Document Detail


Bilateral contact ground reaction forces and contact times during plyometric drop jumping.
MedLine Citation:
PMID:  20613651     Owner:  NLM     Status:  In-Process    
Abstract/OtherAbstract:
Drop jumping (DJ) is used in training programs aimed to improve lower extremity explosive power. When performing double-leg drop jumps, it is important to provide an equal stimulus to both legs to ensure balanced development of the lower legs. The aim of this study was to bilaterally analyze the ground reactions forces and temporal components of drop jumping from 3 heights. Ten recreationally active male subjects completed 3 bounce-drop jumps from 3 starting heights (0.2, 0.4, and 0.6 m). Two linked force platforms were used to record left- and right-leg peak vertical force, time to peak force, average force, ground contact time, impulse and time differential. Between-height and between-leg comparisons for each variable were made using a multivariate analysis of variance with post hoc Wilcoxon tests (p < 0.05). Results indicated that force and time variables increased as drop jump height increased (p < 0.0001). Post hoc analyses showed that at 0.2- and 0.4-m bilateral differences were present in the time to peak force, average force, and impulse. No bilateral differences for any variables were shown at 0.6-m starting height. The contact time for all jumps was <0.26 seconds. At 0.2 m, only 63% of the subjects had a starting time differential of <0.01 seconds, rising to 96.3% at 0.6 m. The results indicated that 0.6 m is the suggested drop jump height to ensure that no bilateral differences in vertical forces and temporal components occur; however, shorter contact times were found at the lower heights.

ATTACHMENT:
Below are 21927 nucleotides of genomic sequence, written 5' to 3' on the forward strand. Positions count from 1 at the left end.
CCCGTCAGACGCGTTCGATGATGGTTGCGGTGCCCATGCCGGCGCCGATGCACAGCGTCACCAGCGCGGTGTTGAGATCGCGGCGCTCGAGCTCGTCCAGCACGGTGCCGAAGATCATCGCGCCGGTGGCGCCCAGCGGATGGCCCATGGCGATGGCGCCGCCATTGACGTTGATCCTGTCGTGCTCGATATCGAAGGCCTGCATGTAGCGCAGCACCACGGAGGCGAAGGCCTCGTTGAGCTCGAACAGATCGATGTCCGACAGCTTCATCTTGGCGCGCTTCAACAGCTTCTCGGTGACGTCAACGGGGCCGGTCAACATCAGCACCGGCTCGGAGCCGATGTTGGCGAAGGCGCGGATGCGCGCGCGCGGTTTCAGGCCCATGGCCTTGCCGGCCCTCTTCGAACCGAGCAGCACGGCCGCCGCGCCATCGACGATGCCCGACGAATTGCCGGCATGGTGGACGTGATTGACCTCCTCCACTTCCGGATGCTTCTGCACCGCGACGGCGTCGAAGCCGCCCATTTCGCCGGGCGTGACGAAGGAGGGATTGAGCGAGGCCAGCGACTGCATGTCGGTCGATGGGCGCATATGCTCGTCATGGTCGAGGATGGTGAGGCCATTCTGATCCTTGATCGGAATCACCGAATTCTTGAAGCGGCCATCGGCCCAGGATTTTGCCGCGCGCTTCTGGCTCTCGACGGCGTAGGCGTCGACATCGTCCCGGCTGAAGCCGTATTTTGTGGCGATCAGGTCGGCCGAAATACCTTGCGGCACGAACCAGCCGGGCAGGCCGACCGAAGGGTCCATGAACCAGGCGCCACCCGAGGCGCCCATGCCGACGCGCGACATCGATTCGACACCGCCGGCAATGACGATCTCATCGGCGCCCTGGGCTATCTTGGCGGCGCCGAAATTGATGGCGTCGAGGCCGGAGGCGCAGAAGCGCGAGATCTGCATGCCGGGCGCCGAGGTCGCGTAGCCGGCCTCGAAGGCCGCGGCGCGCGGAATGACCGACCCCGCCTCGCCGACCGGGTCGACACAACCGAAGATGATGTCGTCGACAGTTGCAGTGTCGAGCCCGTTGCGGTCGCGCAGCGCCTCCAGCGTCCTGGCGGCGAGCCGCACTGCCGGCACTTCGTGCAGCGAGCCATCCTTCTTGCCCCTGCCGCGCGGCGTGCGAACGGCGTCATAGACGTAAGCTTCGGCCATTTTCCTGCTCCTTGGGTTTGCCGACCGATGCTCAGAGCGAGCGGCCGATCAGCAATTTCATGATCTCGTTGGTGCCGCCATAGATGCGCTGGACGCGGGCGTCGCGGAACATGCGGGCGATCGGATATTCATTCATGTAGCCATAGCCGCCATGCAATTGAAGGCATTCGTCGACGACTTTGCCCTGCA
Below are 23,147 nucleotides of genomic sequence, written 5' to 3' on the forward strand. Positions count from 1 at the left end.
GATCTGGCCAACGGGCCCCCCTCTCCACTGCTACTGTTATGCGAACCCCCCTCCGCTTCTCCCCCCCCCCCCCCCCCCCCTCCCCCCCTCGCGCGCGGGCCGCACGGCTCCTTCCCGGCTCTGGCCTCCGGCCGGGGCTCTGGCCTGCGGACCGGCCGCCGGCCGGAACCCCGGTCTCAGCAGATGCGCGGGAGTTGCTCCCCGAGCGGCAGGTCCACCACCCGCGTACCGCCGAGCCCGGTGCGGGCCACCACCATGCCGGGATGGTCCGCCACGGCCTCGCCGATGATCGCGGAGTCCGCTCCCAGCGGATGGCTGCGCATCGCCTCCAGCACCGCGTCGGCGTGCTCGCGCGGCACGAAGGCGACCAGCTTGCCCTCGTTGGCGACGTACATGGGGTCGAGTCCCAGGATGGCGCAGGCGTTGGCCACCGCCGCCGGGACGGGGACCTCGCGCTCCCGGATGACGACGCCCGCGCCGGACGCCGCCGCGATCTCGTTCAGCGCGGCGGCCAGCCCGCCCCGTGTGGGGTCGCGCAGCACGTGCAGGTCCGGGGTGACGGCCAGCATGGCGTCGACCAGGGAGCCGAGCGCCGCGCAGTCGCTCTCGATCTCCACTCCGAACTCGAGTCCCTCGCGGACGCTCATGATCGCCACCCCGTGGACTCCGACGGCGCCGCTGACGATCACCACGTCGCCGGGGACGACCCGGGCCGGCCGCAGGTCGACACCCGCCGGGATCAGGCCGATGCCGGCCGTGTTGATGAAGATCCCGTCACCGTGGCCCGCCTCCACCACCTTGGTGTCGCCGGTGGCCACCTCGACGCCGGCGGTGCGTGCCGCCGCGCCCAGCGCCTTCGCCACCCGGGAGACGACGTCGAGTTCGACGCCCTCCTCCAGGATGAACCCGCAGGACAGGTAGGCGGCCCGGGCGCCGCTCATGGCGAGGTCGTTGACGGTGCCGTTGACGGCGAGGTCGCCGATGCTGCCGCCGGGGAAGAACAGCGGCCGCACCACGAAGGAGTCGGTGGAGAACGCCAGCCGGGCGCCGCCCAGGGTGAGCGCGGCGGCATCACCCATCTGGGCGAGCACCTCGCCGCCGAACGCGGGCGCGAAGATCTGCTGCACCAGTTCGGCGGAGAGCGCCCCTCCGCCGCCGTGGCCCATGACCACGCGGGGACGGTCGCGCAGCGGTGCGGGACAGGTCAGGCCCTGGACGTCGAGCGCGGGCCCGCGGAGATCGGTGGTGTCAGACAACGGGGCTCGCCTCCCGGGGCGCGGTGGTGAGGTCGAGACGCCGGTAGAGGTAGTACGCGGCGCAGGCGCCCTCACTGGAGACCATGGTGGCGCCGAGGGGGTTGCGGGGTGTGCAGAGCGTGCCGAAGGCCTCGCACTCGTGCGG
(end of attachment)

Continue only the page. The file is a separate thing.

Authors:
Nick B Ball; Christopher G Stock; Joanna C Scurr
Publication Detail:
Type:  Journal Article    
Journal Detail:
Title:  Journal of strength and conditioning research / National Strength & Conditioning Association     Volume:  24     ISSN:  1533-4287     ISO Abbreviation:  J Strength Cond Res     Publication Date:  2010 Oct 
Date Detail:
Created Date:  2010-10-04     Completed Date:  -     Revised Date:  -    
Medline Journal Info:
Nlm Unique ID:  9415084     Medline TA:  J Strength Cond Res     Country:  United States    
Other Details:
Languages:  eng     Pagination:  2762-9     Citation Subset:  IM    
Affiliation:
National Institute of Sports Studies, University of Canberra, Bruce, Australia. nick.ball@canberra.edu.au
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